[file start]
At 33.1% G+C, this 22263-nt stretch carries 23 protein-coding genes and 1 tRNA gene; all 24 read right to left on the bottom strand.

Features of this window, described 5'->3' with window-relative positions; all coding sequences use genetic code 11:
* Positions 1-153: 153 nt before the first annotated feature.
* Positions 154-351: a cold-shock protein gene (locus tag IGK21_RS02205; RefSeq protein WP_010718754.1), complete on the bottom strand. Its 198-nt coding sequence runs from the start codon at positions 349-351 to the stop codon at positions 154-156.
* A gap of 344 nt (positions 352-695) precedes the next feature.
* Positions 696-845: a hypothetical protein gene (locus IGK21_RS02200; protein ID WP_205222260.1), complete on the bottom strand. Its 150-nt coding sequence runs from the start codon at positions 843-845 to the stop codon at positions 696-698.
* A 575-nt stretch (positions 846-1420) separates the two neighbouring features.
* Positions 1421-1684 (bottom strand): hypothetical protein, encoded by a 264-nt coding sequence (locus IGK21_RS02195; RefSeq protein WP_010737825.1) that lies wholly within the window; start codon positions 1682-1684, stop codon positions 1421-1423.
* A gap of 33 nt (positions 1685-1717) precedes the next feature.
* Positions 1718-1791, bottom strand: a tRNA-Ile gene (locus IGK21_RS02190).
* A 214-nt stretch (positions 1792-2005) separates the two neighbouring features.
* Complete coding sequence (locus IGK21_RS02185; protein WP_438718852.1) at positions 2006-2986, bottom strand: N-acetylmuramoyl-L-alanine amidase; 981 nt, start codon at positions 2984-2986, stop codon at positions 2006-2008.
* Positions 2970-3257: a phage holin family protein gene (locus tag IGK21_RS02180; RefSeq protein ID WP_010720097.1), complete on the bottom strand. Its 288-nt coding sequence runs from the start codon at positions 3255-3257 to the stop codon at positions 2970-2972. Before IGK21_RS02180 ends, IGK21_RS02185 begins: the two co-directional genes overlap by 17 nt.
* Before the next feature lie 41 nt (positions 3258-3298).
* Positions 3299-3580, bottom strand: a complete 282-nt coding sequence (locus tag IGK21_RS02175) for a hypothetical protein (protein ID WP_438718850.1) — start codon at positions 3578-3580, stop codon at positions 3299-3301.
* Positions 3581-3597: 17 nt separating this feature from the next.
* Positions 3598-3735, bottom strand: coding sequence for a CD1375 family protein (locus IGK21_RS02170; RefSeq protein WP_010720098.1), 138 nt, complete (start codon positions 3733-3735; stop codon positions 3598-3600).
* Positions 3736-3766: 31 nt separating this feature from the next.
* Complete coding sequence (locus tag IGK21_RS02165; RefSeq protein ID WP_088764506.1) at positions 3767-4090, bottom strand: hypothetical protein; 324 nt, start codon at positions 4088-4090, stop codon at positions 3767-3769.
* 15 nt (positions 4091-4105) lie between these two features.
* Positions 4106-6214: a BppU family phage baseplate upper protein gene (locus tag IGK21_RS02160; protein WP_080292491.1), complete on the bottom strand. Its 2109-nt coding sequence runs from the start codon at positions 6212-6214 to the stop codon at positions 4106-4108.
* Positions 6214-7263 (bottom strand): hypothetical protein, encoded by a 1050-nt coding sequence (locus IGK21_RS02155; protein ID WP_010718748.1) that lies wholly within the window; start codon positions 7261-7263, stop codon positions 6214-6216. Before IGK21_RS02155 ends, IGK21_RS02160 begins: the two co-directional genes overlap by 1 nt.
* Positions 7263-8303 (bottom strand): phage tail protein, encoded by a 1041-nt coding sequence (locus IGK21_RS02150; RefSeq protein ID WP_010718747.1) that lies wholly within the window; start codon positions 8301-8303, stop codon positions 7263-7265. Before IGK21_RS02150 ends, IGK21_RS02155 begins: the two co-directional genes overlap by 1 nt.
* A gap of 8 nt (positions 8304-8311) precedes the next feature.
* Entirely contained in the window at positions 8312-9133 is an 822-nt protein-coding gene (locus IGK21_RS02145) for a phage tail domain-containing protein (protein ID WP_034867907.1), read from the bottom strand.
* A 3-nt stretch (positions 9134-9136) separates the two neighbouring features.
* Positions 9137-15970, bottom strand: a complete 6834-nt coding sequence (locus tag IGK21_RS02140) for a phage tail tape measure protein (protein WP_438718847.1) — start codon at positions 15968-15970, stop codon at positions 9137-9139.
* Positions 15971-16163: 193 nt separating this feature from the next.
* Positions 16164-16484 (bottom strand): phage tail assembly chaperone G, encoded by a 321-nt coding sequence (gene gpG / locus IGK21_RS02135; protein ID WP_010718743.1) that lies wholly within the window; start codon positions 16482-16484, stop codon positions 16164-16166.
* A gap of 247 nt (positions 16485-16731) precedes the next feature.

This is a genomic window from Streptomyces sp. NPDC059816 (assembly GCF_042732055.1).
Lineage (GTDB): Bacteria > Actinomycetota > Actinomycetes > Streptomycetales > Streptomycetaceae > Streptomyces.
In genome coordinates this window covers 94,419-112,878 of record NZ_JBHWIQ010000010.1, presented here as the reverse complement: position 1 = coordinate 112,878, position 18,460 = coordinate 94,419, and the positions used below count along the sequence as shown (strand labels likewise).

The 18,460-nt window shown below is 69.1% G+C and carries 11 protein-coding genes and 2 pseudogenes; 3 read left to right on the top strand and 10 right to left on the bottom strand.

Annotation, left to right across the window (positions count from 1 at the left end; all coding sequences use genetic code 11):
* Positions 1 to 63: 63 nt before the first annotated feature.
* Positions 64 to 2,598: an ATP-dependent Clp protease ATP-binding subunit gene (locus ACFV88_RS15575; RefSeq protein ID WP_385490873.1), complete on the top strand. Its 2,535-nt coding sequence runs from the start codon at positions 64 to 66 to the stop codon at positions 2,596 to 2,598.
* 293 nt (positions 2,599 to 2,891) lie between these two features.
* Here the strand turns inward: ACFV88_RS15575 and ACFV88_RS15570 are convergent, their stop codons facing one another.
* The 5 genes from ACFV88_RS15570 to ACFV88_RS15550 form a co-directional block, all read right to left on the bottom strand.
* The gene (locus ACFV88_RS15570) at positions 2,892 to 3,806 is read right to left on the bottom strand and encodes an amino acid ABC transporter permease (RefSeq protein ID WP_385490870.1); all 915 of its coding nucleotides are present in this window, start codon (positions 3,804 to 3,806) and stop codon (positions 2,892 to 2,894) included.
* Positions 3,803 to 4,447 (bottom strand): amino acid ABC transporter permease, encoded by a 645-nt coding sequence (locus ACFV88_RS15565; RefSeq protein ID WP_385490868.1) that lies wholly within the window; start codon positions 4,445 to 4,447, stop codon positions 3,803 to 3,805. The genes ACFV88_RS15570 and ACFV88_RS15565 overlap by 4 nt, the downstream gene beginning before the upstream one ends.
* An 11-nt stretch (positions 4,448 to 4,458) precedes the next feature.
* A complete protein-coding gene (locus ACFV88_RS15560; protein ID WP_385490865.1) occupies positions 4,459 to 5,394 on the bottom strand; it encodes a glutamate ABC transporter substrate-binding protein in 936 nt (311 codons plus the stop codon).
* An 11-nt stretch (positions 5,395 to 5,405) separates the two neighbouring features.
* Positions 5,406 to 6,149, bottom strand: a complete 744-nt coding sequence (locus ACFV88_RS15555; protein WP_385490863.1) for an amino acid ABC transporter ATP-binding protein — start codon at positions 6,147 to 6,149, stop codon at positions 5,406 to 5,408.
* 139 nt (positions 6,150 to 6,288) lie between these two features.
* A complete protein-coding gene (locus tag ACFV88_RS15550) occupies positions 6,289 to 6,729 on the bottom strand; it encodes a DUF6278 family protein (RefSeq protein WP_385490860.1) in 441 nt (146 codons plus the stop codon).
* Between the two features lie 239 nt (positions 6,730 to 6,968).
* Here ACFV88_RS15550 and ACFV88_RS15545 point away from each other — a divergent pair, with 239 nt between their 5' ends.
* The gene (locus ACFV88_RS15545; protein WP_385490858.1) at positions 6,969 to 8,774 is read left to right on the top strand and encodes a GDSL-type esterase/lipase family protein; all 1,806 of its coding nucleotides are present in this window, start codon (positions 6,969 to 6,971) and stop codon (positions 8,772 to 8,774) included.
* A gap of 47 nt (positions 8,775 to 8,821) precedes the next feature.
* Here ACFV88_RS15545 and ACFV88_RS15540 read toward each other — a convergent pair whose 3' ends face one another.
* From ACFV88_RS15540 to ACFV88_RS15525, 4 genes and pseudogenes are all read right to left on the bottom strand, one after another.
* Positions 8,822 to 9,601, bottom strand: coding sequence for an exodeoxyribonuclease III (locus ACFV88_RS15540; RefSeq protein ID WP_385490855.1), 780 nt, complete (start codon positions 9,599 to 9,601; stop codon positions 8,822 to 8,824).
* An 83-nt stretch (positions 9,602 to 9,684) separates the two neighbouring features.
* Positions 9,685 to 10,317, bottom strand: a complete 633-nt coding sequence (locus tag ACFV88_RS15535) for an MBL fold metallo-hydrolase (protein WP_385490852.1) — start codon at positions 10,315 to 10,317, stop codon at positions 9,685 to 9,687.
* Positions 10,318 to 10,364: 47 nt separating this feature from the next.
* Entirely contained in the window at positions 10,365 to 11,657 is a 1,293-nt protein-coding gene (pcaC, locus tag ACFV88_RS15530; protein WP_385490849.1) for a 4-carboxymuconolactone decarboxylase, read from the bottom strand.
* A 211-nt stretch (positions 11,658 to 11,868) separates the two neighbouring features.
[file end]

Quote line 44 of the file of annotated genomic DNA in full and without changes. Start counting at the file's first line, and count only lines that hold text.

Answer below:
* A complete protein-coding gene (locus ACFV88_RS15560; protein ID WP_385490865.1) occupies positions 4,459 to 5,394 on the bottom strand; it encodes a glutamate ABC transporter substrate-binding protein in 936 nt (311 codons plus the stop codon).